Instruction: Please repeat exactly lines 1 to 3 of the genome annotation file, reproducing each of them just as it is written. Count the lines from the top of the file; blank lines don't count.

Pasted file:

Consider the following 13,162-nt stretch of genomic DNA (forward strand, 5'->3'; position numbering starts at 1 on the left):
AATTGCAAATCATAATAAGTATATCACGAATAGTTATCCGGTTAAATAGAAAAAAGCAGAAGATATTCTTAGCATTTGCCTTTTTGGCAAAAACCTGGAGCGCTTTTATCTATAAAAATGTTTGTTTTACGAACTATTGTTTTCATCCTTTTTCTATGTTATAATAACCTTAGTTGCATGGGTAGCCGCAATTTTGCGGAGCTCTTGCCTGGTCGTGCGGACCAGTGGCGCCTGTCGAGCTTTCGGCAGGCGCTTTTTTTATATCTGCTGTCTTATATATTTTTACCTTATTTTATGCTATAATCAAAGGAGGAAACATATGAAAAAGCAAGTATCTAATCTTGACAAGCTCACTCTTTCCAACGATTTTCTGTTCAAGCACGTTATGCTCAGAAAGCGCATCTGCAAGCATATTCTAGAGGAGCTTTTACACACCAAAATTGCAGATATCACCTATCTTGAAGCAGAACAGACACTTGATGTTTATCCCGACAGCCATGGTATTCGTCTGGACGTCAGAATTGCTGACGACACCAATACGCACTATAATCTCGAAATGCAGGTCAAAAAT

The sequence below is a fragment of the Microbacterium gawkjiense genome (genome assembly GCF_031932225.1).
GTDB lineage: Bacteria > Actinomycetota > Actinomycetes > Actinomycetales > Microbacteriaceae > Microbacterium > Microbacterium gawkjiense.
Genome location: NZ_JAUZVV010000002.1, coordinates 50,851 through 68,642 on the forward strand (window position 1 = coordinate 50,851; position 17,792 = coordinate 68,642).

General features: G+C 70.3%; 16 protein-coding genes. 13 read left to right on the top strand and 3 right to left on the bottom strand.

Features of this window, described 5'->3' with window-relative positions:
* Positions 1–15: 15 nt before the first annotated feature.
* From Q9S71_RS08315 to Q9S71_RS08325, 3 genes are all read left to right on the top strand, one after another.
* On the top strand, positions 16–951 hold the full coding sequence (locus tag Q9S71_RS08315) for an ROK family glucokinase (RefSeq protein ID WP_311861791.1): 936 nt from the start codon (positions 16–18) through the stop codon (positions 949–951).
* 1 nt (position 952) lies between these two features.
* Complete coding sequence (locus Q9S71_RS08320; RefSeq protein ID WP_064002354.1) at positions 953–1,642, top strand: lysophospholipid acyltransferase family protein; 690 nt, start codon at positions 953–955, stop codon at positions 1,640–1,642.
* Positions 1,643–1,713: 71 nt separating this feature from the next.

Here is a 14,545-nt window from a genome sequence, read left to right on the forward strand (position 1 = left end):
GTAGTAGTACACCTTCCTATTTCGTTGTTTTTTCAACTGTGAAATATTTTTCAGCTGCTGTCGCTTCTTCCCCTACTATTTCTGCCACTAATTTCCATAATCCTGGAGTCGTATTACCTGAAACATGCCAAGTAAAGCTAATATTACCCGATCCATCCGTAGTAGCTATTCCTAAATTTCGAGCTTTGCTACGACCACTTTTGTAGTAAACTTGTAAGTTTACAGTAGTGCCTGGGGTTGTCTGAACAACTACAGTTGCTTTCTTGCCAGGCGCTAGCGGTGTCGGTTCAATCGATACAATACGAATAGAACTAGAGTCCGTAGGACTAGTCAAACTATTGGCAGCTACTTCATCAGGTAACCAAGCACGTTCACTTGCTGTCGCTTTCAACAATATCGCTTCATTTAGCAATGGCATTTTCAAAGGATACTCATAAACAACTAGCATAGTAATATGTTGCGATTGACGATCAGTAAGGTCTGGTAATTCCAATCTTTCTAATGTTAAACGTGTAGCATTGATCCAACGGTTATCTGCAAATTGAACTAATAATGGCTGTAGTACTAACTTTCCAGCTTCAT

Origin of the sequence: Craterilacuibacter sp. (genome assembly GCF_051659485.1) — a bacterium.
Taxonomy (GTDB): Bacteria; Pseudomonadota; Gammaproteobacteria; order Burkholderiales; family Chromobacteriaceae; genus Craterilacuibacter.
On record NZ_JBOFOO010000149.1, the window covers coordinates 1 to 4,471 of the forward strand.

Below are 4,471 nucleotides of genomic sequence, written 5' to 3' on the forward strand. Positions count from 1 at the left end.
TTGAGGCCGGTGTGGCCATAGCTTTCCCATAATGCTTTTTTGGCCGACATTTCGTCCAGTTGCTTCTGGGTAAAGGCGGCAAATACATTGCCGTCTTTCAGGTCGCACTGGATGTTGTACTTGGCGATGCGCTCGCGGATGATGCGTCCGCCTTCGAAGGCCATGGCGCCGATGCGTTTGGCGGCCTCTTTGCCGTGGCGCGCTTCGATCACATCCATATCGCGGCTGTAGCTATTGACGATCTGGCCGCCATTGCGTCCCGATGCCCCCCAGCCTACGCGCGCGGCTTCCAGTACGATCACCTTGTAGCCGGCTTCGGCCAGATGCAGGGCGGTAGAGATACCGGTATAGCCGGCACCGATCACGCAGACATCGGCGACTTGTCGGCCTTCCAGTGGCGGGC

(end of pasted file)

Consider the following 13,162-nt stretch of genomic DNA (forward strand, 5'->3'; position numbering starts at 1 on the left):
AATTGCAAATCATAATAAGTATATCACGAATAGTTATCCGGTTAAATAGAAAAAAGCAGAAGATATTCTTAGCATTTGCCTTTTTGGCAAAAACCTGGAGCGCTTTTATCTATAAAAATGTTTGTTTTACGAACTATTGTTTTCATCCTTTTTCTATGTTATAATAACCTTAGTTGCATGGGTAGCCGCAATTTTGCGGAGCTCTTGCCTGGTCGTGCGGACCAGTGGCGCCTGTCGAGCTTTCGGCAGGCGCTTTTTTTATATCTGCTGTCTTATATATTTTTACCTTATTTTATGCTATAATCAAAGGAGGAAACATATGAAAAAGCAAGTATCTAATCTTGACAAGCTCACTCTTTCCAACGATTTTCTGTTCAAGCACGTTATGCTCAGAAAGCGCATCTGCAAGCATATTCTAGAGGAGCTTTTACACACCAAAATTGCAGATATCACCTATCTTGAAGCAGAACAGACACTTGATGTTTATCCCGACAGCCATGGTATTCGTCTGGACGTCAGAATTGCTGACGACACCAATACGCACTATAATCTCGAAATGCAGGTCAAAAAT

The sequence below is a fragment of the Microbacterium gawkjiense genome (genome assembly GCF_031932225.1).